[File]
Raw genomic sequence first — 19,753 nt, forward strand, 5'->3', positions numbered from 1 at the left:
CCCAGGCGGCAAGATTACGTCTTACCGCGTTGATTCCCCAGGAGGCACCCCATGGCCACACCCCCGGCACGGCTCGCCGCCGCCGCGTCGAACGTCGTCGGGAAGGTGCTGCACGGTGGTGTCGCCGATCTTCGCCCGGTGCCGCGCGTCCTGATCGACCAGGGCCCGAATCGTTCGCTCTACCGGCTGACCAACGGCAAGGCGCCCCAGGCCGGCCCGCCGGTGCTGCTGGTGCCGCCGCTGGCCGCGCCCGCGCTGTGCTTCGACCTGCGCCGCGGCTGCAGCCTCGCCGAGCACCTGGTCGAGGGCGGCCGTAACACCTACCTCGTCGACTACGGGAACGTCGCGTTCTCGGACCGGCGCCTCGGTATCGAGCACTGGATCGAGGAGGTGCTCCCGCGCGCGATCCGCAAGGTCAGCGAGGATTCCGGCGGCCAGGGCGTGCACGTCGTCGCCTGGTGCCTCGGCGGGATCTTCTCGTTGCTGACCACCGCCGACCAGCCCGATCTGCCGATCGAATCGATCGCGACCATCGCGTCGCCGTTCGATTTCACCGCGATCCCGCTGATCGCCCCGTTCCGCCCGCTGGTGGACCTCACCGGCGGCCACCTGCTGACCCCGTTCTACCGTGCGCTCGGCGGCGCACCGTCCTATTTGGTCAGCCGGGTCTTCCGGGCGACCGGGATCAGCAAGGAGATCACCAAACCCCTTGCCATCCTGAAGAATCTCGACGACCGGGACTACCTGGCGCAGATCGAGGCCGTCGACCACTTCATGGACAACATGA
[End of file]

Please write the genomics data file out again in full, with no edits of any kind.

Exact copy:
Raw genomic sequence first — 19,753 nt, forward strand, 5'->3', positions numbered from 1 at the left:
CCCAGGCGGCAAGATTACGTCTTACCGCGTTGATTCCCCAGGAGGCACCCCATGGCCACACCCCCGGCACGGCTCGCCGCCGCCGCGTCGAACGTCGTCGGGAAGGTGCTGCACGGTGGTGTCGCCGATCTTCGCCCGGTGCCGCGCGTCCTGATCGACCAGGGCCCGAATCGTTCGCTCTACCGGCTGACCAACGGCAAGGCGCCCCAGGCCGGCCCGCCGGTGCTGCTGGTGCCGCCGCTGGCCGCGCCCGCGCTGTGCTTCGACCTGCGCCGCGGCTGCAGCCTCGCCGAGCACCTGGTCGAGGGCGGCCGTAACACCTACCTCGTCGACTACGGGAACGTCGCGTTCTCGGACCGGCGCCTCGGTATCGAGCACTGGATCGAGGAGGTGCTCCCGCGCGCGATCCGCAAGGTCAGCGAGGATTCCGGCGGCCAGGGCGTGCACGTCGTCGCCTGGTGCCTCGGCGGGATCTTCTCGTTGCTGACCACCGCCGACCAGCCCGATCTGCCGATCGAATCGATCGCGACCATCGCGTCGCCGTTCGATTTCACCGCGATCCCGCTGATCGCCCCGTTCCGCCCGCTGGTGGACCTCACCGGCGGCCACCTGCTGACCCCGTTCTACCGTGCGCTCGGCGGCGCACCGTCCTATTTGGTCAGCCGGGTCTTCCGGGCGACCGGGATCAGCAAGGAGATCACCAAACCCCTTGCCATCCTGAAGAATCTCGACGACCGGGACTACCTGGCGCAGATCGAGGCCGTCGACCACTTCATGGACAACATGA